As a career advisor, the topic students come in to inquire about the most is irrefutably the resume.
Students all seem to understand the importance of having a polished document to present to potential employers or admission reps, and the resume is one of those universal monsters no one can escape.
Whether applying for a job, internship, fellowship, or grad program, almost all students will need to have a resume at some point in their college career and beyond. There are some basics everyone should know in order to make sure they are showcasing their skills appropriately.
Start with your education
You’ll see a lot of examples of resumes, but many are for more experienced professionals.
When you are in college, or about to graduate, one of your strengths is the education you’re receiving. It is important at this level to put this information first.
In this section, you should include your current university, degree you’re seeking, and in some cases, coursework that is relevant to the application. It’s also an area where you can include study abroad, and any universities that may have been attended previously. If you are a first or second year student, it is still okay to list your high school.
And you should certainly include your GPA in most instances. But sometimes it isn’t the strongest point of your education. So what do you do?
Should you include your GPA on your resume?
GPAs can be tricky. You’ll hear a lot different advice in this area, but there are a few rules of thumb that you can follow. If your GPA is under a 3.0, it’s pretty safe to say you’re better off omitting it from your resume. It doesn’t mean you’re not a good candidate, but it can help an employer focus on the rest of the content, and not get hung up on numbers. But be warned; in some cases it can raise a red flag, and the reader may wonder what you are hiding. This is where the risk lies.
Another way of combating a low GPA is to calculate just the coursework in your major. Sometimes, it was the non-core classes that were the struggle, but once you got in the subject matter you really cared about, you shined bright. Or perhaps you were a late bloomer when it came to learning good study habits in college, and tanked your GPA the first couple of semesters.
Whatever the case, if your major GPA is much more solid, it’s worth highlighting it instead.
Ordering your experiences
List each section in reverse chronicle order. Because you probably do not yet have a wide set of skills that need to be strategically split into categories (which is a functional resume), the best way to arrange your experiences is chronologically. But unlike other times when you’d arrange from first to last or top to bottom, you will start with the most recent, and go backwards. This goes for your education section as well.
Use bullets to highlight details of your experiences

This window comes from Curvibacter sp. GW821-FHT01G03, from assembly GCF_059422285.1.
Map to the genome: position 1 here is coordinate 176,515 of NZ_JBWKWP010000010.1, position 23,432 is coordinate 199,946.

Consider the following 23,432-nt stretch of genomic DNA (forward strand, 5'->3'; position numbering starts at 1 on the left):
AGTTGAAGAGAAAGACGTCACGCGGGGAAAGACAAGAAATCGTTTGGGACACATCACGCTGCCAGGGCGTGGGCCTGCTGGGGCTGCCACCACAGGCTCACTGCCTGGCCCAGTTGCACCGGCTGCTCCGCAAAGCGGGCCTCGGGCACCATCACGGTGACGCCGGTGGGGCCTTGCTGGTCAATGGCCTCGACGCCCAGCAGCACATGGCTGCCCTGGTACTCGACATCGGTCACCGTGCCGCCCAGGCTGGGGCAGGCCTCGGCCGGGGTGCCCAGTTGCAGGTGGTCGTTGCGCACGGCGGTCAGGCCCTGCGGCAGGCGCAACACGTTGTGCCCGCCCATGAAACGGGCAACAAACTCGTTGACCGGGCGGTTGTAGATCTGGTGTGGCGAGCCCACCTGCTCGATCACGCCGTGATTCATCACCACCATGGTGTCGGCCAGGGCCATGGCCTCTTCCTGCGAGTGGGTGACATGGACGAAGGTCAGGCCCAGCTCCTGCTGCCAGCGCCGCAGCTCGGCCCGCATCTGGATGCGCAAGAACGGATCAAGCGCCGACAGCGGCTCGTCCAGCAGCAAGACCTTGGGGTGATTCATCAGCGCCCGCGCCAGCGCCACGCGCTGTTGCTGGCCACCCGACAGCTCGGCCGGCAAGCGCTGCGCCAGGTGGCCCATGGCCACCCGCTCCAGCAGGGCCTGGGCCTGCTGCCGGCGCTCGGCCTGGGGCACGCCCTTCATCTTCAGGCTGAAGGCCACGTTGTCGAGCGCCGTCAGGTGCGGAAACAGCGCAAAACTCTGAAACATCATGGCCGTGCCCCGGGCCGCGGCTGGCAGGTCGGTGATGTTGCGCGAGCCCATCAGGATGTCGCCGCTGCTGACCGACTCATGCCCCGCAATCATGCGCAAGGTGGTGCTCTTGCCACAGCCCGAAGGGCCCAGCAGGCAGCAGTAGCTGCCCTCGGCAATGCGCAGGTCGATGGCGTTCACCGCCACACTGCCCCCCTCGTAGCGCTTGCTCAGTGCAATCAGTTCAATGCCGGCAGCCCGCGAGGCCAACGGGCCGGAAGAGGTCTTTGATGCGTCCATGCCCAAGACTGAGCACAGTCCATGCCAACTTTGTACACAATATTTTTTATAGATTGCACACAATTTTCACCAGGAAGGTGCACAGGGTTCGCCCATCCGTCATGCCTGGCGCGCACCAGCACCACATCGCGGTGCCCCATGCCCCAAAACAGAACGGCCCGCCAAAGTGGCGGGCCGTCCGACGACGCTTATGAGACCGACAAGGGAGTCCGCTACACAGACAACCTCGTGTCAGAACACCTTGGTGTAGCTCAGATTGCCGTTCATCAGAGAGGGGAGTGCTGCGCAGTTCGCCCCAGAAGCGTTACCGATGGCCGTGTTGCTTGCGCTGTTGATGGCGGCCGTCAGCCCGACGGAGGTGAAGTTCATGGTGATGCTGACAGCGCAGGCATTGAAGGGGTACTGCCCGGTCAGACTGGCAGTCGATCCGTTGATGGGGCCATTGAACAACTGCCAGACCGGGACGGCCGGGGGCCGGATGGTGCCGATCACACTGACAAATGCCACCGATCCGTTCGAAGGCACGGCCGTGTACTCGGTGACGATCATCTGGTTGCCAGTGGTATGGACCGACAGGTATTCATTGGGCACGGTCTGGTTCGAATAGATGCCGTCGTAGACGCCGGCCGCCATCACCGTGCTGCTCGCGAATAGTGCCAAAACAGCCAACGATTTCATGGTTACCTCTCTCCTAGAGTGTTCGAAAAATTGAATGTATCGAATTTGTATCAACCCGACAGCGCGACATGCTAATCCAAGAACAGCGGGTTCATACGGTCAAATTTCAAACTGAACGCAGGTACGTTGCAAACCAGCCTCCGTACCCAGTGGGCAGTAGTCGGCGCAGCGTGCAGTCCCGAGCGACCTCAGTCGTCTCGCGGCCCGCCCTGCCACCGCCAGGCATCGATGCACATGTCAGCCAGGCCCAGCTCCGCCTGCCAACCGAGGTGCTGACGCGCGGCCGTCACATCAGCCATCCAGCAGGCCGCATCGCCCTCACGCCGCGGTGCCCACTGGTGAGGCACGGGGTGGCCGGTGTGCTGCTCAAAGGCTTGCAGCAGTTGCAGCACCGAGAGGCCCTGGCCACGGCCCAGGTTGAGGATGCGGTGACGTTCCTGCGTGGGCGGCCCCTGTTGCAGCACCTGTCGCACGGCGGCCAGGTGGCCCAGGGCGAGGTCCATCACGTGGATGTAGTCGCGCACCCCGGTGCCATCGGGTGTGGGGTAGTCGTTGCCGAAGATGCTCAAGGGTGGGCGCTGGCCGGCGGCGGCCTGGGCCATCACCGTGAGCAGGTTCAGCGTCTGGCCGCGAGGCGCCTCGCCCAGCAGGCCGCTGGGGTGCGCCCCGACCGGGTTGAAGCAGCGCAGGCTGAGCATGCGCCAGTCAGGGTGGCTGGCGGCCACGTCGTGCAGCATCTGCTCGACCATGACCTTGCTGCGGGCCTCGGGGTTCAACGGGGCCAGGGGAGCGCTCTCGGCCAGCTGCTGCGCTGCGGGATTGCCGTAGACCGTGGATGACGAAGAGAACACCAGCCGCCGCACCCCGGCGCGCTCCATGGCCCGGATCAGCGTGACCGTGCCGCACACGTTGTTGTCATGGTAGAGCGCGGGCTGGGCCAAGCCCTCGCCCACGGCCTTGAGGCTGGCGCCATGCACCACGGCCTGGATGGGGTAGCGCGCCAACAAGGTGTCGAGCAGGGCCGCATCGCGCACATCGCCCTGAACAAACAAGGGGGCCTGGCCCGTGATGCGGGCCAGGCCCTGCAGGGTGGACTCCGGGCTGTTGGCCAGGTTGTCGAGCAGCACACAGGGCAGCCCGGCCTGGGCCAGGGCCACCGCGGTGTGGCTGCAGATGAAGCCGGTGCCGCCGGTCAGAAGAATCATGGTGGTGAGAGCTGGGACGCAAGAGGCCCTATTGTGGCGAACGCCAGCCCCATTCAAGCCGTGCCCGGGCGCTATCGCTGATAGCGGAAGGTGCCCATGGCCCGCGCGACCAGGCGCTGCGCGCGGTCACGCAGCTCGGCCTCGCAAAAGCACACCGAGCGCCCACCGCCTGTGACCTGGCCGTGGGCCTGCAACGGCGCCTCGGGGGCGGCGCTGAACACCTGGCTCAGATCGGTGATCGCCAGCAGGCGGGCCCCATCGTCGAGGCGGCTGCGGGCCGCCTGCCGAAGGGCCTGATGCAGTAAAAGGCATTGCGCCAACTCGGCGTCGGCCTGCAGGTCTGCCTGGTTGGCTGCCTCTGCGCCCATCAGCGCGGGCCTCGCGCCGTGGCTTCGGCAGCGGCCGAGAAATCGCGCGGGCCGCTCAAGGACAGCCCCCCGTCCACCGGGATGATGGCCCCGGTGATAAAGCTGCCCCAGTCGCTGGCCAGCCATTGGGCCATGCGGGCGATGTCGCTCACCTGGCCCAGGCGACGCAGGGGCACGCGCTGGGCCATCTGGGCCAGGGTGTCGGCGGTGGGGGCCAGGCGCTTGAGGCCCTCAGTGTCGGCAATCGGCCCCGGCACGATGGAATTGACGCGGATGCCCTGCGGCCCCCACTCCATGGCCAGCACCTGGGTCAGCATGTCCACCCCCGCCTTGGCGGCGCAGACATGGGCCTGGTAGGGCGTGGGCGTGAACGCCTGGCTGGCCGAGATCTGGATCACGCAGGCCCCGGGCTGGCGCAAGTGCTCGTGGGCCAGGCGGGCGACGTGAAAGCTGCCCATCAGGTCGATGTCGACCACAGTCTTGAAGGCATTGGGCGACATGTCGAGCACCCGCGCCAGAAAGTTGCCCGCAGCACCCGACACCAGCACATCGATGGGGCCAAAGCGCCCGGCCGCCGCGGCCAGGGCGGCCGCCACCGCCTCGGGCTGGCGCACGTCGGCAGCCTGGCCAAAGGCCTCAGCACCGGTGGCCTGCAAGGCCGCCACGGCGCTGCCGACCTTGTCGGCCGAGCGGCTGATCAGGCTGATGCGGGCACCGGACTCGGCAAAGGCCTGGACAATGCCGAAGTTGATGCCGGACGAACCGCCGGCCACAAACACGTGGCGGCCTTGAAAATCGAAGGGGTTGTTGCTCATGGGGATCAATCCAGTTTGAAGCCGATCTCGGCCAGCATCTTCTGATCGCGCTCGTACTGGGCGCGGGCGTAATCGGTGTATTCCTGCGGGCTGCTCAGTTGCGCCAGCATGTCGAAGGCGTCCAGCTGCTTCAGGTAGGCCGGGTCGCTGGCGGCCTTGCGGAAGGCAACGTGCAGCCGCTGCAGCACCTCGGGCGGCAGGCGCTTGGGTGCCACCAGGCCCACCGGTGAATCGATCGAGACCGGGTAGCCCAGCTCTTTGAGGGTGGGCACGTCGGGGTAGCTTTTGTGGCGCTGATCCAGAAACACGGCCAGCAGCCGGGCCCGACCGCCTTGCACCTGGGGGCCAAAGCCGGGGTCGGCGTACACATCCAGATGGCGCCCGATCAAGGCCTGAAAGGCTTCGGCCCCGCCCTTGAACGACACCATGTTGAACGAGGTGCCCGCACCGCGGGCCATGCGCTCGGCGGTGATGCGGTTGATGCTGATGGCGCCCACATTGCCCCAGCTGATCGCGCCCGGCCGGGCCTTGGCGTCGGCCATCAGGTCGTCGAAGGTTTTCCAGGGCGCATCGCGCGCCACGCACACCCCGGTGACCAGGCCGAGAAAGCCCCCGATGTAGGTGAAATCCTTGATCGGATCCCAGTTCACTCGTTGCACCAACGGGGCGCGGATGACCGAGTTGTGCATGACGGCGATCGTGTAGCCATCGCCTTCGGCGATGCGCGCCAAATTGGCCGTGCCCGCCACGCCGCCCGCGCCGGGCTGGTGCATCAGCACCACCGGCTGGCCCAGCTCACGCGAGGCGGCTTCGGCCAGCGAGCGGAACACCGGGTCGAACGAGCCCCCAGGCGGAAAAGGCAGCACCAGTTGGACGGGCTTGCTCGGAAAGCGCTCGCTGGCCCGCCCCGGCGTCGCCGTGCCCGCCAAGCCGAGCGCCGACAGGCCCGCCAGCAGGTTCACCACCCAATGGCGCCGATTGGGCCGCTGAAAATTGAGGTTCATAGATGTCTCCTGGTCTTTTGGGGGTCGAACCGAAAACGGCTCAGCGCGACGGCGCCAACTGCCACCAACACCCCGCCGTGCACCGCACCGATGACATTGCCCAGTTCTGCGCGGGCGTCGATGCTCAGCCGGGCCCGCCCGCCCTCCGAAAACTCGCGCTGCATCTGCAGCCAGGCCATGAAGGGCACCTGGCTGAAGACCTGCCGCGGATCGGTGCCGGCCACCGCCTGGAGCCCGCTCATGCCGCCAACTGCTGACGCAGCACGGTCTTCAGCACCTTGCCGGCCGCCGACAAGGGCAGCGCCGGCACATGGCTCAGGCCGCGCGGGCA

For each of your experiences, you want to explain in detail what duties you performed, what you accomplished, and skills you learned. Without this information, your readers will not be able to decipher what they need to know to make a decision on your application status. Writing a bullet should be like completing the following phrase: In this position, I…
Start each bullet with an action word, and quantify when you can. For example, instead of saying “Saw students in after school program,” one could say “Tutored 8-10 middle school students weekly in Math and Science for after school program.” The latter provides a clearer picture of responsibility.
Write for your audience
What does your reader need to know about you? This is one way you can shape the content of your resume. How will you demonstrate your strengths? In addition, you’ll want to write your bullets in order of importance. This way, they will always process what’s pertinent first, and what’s less critical last.
Don’t overuse wording
In writing, students often become repetitive. Try to avoid line after line of the same words. Using a thesaurus can be very helpful if you are at a loss of how to describe what you’ve done.
Highlight leadership and activities on campus
Teamwork and leadership are areas everyone looks for in a candidate. What better way to demonstrate your abilities in each than through campus clubs and sports? You learn to work with others, and if lucky, even have the chance to serve in a leadership capacity. You also figure out how to deal with adversity, step up when a team needs, and problem solve.
Let a professional critique your work
The key word here is “professional.” Not your friends in the business school, or that classmate that landed a great summer internship. And certainly not your dad that hasn’t written a resume in 20 years. Visit your career center advisors and let them help you perfect your resume, and present yourself in the most effective manner.
And then proofread again. Don’t depend on those squiggly red and green lines to catch all of your errors. Sometimes the word may be spelled correctly, but used in the wrong way. And sometimes you may miss a word, but your fancy editing tools don’t catch it. Read over your resume slowly, and then again. Have a friend read it as well.
Create different versions as needed
For some students, it makes sense to create different versions for different readers. Let’s say you had a sports internship, but it is buried in your resume because it’s less recent. You are applying for a sports related internship and would like it to be closer to the top. How do you fix this?
Simple. Make a sports version of your resume by creating a “related experience” section that follows your education. This way, your information is in order of importance and most recent, the exact order you will want it to be read.